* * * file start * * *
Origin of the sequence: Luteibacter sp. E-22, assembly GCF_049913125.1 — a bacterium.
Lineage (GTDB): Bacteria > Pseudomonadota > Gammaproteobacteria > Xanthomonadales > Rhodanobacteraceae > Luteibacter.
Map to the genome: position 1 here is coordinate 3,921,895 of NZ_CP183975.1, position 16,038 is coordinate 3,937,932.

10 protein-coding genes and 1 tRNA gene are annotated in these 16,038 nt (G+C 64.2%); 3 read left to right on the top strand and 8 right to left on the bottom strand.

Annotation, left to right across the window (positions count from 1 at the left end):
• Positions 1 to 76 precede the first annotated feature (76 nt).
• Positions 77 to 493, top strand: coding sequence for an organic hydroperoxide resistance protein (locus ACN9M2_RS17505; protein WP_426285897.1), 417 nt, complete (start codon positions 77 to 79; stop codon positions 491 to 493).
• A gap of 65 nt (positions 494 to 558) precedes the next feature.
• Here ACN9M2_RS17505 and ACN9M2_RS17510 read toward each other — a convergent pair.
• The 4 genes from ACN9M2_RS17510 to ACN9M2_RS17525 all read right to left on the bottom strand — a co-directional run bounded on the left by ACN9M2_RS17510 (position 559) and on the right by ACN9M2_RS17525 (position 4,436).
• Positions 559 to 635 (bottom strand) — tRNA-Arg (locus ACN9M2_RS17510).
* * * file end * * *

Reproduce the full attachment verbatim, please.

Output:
Origin of the sequence: Luteibacter sp. E-22, assembly GCF_049913125.1 — a bacterium.
Lineage (GTDB): Bacteria > Pseudomonadota > Gammaproteobacteria > Xanthomonadales > Rhodanobacteraceae > Luteibacter.
Map to the genome: position 1 here is coordinate 3,921,895 of NZ_CP183975.1, position 16,038 is coordinate 3,937,932.

10 protein-coding genes and 1 tRNA gene are annotated in these 16,038 nt (G+C 64.2%); 3 read left to right on the top strand and 8 right to left on the bottom strand.

Annotation, left to right across the window (positions count from 1 at the left end):
• Positions 1 to 76 precede the first annotated feature (76 nt).
• Positions 77 to 493, top strand: coding sequence for an organic hydroperoxide resistance protein (locus ACN9M2_RS17505; protein WP_426285897.1), 417 nt, complete (start codon positions 77 to 79; stop codon positions 491 to 493).
• A gap of 65 nt (positions 494 to 558) precedes the next feature.
• Here ACN9M2_RS17505 and ACN9M2_RS17510 read toward each other — a convergent pair.
• The 4 genes from ACN9M2_RS17510 to ACN9M2_RS17525 all read right to left on the bottom strand — a co-directional run bounded on the left by ACN9M2_RS17510 (position 559) and on the right by ACN9M2_RS17525 (position 4,436).
• Positions 559 to 635 (bottom strand) — tRNA-Arg (locus ACN9M2_RS17510).